Journal of the National Cancer Institute. "Fruit and vegetable intake is associated with lower risk of ER- breast cancer." ScienceDaily. ScienceDaily, 24 January 2013. <www.sciencedaily.com/releases/2013/01/130124163336.htm>.
Journal of the National Cancer Institute. (2013, January 24). Fruit and vegetable intake is associated with lower risk of ER- breast cancer. ScienceDaily. Retrieved February 27, 2015 from www.sciencedaily.com/releases/2013/01/130124163336.htm
Journal of the National Cancer Institute. "Fruit and vegetable intake is associated with lower risk of ER- breast cancer." ScienceDaily. www.sciencedaily.com/releases/2013/01/130124163336.htm (accessed February 27, 2015).

Share This


More From ScienceDaily



More Health & Medicine News

Friday, February 27, 2015

Featured Research

from universities, journals, and other organizations


Featured Videos

from AP, Reuters, AFP, and other news services

Cherries, Snap Peas and More Tasty Spring Produce

Cherries, Snap Peas and More Tasty Spring Produce

Buzz60 (Feb. 27, 2015) From sweet cherries to sugar snap peas, spring is the peak season for some of the tastiest and healthiest produce. Krystin Goodwin (@Krystingoodwin) has the best seasonal fruits and veggies to spring in to good health! Video provided by Buzz60
Powered by NewsLook.com
New FDA-Approved Diabetes Medicine Might Save Drugmaker

New FDA-Approved Diabetes Medicine Might Save Drugmaker

Newsy (Feb. 26, 2015) The U.S. Food and Drug Administration approved new diabetes drug Toujeo on Wednesday, a move that might save French drugmaker Sanofi&apos;s profits. Video provided by Newsy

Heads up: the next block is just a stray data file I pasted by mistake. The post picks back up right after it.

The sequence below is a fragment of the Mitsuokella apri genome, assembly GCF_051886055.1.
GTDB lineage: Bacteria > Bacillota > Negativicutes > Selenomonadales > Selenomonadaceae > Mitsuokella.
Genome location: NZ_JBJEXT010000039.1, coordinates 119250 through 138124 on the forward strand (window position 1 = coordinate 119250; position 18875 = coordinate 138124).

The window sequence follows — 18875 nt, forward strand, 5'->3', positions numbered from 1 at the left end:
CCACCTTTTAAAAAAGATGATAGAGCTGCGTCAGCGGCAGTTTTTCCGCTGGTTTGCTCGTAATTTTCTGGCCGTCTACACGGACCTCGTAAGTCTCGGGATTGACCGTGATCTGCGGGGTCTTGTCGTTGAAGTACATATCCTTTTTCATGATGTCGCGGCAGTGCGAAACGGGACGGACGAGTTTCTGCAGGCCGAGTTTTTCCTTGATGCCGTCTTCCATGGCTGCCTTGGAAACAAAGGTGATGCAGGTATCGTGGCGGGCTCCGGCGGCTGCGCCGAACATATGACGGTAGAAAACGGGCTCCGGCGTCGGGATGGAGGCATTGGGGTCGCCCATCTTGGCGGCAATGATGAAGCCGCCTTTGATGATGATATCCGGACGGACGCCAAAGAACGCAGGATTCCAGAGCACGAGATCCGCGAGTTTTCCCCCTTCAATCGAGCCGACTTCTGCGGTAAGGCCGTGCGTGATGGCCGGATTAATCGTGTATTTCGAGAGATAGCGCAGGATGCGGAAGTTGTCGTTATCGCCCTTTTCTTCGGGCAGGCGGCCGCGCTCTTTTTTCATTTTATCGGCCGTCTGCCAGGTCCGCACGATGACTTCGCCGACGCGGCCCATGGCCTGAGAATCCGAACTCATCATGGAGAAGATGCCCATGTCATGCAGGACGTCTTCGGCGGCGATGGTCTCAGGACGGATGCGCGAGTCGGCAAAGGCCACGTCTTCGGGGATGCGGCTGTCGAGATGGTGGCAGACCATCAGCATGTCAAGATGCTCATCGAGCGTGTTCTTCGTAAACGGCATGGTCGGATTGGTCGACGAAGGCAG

Powered by NewsLook.com
The Best Foods to Battle Stress

The Best Foods to Battle Stress

Buzz60 (Feb. 26, 2015) If you&apos;re dealing with anxiety, there are a few foods that can help. Krystin Goodwin (@krystingoodwin) has the best foods to tame stress. Video provided by Buzz60
Powered by NewsLook.com
The 5 Best Tips to Look Younger Now

The 5 Best Tips to Look Younger Now

Buzz60 (Feb. 26, 2015) Life happens, and we all get older, but forget the pricey anti-aging products and plastic surgery. You can tweak your habits to turn back the hands of time. Krystin Goodwin (@krystingoodwin) has a few simple tips to help you look and feel younger. Video provided by Buzz60
Powered by NewsLook.com

Search ScienceDaily

Number of stories in archives: 140,361

Find with keyword(s):
Enter a keyword or phrase to search ScienceDaily for related topics and research stories.

Save/Print:
Share:

Breaking News:

Strange & Offbeat Stories


Health & Medicine

Mind & Brain

Living & Well

In Other News

... from NewsDaily.com

Science News

Health News

Environment News

Technology News



Save/Print:
Share:

Free Subscriptions


Get the latest science news with ScienceDaily's free email newsletters, updated daily and weekly. Or view hourly updated newsfeeds in your RSS reader:

Get Social & Mobile


Keep up to date with the latest news from ScienceDaily via social networks and mobile apps:

Have Feedback?


Tell us what you think of ScienceDaily -- we welcome both positive and negative comments. Have any problems using the site? Questions?
Mobile: iPhone Android Web
Follow: Facebook Twitter Google+
Subscribe: RSS Feeds Email Newsletters
Latest Headlines Health & Medicine Mind & Brain Space & Time Matter & Energy Computers & Math Plants & Animals Earth & Climate Fossils & Ruins